A reasonably large body of literature details the geographical distribution and taxonomy of modern ostracods across the northern Neotropics and Caribbean regions (Broodbakker 1982, 1983a, b, c, d, 1984a, b, c; Holmes, 1997; Peréz et al., 2012, 2013a, b; Cohuo et al., 2017; Marcario-Gonzalez et al., 2018; Galindo et al., 2019). Moreover, ostracods have been used as palaeoecological indicators in several freshwater lakes across the region (Holmes, 1998; Bridgwater et al., 1999; Cohuo et al., 2020; Peréz et al., 2011). However, despite this rich source of information, palaeoecological interpretations may be hampered by taxonomic uncertainties within the faunas from this region. Indeed, ecological tolerance ranges established for taxa in one locality may not be applicable to the tolerance ranges of similar taxa elsewhere unless identifications can be confirmed (Marcario-Gonzalez et al., 2018).

In the previous study of fossil ostracod assemblages from the 9.23 m core from Wallywash Great Pond (Holmes, 1998), variations in ostracod assemblages were explained primarily by changes in the spatial distribution of aquatic plant communities within the lake, which were in turn thought to have been driven by climate-induced lake-level change. Here, we evaluate fossil ostracod assemblages recovered from a short sediment core at higher stratigraphic resolution. Previously published sedimentological, chronological, and stable isotope determinations from the same core show that the record covers the past  1800 years and shows evidence of significant changes in hydrology and sedimentation over this period, providing a good basis for investigating their impact on the ostracod assemblages. We evaluate the original interpretations from the long core in light of our new findings. We also assess the contribution of a multiple-proxy approach to palaeoenvironmental reconstruction along with contemporary limnological information to the interpretation of the ostracod assemblages.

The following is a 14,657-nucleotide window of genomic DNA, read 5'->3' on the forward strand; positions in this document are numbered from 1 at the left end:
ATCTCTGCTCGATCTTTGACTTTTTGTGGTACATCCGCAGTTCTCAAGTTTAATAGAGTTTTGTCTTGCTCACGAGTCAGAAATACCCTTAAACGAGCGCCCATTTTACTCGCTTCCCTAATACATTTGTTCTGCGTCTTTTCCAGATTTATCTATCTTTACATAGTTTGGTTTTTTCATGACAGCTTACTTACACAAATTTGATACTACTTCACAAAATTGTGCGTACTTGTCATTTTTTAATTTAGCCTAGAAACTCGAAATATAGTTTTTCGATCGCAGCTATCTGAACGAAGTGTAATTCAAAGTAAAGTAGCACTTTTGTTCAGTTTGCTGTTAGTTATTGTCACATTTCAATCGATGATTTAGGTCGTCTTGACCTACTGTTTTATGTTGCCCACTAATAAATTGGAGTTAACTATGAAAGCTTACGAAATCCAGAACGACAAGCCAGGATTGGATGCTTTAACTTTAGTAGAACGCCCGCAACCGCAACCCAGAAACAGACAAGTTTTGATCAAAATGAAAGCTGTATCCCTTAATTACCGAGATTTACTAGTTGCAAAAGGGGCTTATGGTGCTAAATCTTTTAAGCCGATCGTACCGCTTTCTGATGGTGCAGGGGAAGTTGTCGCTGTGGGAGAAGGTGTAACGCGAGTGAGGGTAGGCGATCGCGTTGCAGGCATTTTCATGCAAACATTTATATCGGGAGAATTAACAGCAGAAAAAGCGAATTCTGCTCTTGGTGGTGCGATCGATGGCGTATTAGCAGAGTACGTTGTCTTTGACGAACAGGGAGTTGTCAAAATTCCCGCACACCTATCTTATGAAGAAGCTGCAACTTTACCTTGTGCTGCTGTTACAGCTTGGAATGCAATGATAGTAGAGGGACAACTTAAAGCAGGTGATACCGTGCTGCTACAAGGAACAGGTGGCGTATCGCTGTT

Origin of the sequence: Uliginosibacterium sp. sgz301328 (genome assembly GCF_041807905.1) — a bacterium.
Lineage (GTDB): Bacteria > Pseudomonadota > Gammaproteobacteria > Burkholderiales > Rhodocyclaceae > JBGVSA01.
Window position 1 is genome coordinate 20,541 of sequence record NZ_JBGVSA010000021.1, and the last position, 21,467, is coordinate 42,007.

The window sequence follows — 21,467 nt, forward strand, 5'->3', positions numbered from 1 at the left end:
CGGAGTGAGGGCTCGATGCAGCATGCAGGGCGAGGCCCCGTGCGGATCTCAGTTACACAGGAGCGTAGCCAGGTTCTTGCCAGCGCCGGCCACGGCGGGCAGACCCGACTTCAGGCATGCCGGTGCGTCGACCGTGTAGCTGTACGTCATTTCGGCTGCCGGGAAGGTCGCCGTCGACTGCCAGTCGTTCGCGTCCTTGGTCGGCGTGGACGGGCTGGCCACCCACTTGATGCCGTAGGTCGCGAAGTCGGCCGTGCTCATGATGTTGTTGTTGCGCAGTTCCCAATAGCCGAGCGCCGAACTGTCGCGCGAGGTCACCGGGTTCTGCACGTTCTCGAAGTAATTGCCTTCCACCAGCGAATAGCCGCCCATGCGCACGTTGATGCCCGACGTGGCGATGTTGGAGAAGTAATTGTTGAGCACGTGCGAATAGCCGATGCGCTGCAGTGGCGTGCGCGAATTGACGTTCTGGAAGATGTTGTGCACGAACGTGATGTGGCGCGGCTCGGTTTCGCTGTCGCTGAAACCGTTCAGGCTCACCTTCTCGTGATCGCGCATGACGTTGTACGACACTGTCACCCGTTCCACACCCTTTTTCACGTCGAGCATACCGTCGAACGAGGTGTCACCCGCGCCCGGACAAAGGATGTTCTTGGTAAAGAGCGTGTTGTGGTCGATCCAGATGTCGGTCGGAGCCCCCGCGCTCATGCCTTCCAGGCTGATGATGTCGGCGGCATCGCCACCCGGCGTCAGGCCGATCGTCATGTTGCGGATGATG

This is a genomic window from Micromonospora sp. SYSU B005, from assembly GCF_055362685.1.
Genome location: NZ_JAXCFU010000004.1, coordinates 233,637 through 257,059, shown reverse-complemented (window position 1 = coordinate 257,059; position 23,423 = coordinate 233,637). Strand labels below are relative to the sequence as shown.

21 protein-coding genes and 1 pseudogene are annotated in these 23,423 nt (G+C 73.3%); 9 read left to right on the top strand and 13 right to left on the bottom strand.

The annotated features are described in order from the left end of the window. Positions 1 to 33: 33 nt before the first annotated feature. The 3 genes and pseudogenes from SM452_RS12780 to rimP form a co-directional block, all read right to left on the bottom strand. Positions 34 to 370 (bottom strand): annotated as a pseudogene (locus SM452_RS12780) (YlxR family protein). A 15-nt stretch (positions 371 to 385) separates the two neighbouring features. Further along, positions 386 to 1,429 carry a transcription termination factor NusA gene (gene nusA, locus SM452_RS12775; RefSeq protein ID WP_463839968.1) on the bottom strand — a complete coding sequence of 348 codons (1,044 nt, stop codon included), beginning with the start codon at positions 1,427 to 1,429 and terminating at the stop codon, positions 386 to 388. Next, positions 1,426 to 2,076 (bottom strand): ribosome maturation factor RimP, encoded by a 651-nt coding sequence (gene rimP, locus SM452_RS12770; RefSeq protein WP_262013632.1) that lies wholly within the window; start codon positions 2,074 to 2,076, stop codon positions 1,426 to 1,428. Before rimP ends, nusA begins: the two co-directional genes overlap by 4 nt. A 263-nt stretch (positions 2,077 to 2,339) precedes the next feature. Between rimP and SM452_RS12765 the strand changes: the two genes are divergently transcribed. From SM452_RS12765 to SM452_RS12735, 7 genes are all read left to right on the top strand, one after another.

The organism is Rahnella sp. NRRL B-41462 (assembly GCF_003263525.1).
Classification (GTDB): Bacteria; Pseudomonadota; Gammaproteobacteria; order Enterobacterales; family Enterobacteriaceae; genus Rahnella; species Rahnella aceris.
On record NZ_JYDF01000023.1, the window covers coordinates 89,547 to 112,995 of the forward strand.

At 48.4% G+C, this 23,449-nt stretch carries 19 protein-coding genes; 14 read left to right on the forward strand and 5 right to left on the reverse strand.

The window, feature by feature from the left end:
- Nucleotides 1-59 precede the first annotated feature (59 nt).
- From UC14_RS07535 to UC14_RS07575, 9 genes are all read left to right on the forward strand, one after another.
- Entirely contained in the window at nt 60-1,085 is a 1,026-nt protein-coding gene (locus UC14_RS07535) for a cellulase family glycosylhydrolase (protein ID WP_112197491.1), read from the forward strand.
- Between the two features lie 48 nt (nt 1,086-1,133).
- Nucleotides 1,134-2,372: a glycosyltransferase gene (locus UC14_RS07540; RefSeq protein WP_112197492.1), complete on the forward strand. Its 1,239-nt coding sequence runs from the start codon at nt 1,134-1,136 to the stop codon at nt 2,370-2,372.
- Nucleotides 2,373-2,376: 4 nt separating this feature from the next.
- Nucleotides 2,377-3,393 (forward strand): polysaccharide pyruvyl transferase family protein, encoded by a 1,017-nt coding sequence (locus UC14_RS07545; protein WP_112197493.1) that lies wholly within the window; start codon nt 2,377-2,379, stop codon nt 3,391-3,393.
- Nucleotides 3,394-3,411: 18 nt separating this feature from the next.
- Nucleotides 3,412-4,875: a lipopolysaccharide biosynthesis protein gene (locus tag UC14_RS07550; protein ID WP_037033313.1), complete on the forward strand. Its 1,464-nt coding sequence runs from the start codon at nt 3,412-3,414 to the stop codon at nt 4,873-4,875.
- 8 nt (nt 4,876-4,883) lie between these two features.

2 Site description, materials, and methods